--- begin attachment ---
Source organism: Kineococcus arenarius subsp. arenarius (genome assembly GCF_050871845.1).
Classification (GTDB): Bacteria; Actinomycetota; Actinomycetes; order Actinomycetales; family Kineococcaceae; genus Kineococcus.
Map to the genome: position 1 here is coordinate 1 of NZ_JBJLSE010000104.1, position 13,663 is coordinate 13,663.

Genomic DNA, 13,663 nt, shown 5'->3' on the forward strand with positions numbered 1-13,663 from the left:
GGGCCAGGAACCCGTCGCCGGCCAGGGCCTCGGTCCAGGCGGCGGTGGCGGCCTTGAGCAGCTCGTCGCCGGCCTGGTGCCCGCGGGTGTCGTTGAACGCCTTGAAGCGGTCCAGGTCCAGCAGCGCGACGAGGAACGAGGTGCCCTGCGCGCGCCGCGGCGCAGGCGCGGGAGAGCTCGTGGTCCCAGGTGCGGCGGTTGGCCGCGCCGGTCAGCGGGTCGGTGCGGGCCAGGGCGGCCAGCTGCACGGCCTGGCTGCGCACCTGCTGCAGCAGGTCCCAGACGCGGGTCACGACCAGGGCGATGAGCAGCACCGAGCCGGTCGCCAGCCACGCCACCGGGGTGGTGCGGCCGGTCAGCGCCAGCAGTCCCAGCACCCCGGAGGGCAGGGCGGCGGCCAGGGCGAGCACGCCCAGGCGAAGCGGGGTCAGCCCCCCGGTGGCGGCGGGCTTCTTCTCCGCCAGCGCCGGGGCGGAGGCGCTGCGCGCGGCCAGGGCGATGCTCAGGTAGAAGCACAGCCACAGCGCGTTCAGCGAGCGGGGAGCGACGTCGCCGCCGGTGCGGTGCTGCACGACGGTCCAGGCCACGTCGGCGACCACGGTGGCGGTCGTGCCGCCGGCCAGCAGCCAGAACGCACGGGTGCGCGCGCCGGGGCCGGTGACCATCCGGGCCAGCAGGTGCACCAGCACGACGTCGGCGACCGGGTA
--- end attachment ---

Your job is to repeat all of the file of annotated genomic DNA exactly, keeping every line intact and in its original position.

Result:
Source organism: Kineococcus arenarius subsp. arenarius (genome assembly GCF_050871845.1).
Classification (GTDB): Bacteria; Actinomycetota; Actinomycetes; order Actinomycetales; family Kineococcaceae; genus Kineococcus.
Map to the genome: position 1 here is coordinate 1 of NZ_JBJLSE010000104.1, position 13,663 is coordinate 13,663.

Genomic DNA, 13,663 nt, shown 5'->3' on the forward strand with positions numbered 1-13,663 from the left:
GGGCCAGGAACCCGTCGCCGGCCAGGGCCTCGGTCCAGGCGGCGGTGGCGGCCTTGAGCAGCTCGTCGCCGGCCTGGTGCCCGCGGGTGTCGTTGAACGCCTTGAAGCGGTCCAGGTCCAGCAGCGCGACGAGGAACGAGGTGCCCTGCGCGCGCCGCGGCGCAGGCGCGGGAGAGCTCGTGGTCCCAGGTGCGGCGGTTGGCCGCGCCGGTCAGCGGGTCGGTGCGGGCCAGGGCGGCCAGCTGCACGGCCTGGCTGCGCACCTGCTGCAGCAGGTCCCAGACGCGGGTCACGACCAGGGCGATGAGCAGCACCGAGCCGGTCGCCAGCCACGCCACCGGGGTGGTGCGGCCGGTCAGCGCCAGCAGTCCCAGCACCCCGGAGGGCAGGGCGGCGGCCAGGGCGAGCACGCCCAGGCGAAGCGGGGTCAGCCCCCCGGTGGCGGCGGGCTTCTTCTCCGCCAGCGCCGGGGCGGAGGCGCTGCGCGCGGCCAGGGCGATGCTCAGGTAGAAGCACAGCCACAGCGCGTTCAGCGAGCGGGGAGCGACGTCGCCGCCGGTGCGGTGCTGCACGACGGTCCAGGCCACGTCGGCGACCACGGTGGCGGTCGTGCCGCCGGCCAGCAGCCAGAACGCACGGGTGCGCGCGCCGGGGCCGGTGACCATCCGGGCCAGCAGGTGCACCAGCACGACGTCGGCGACCGGGTA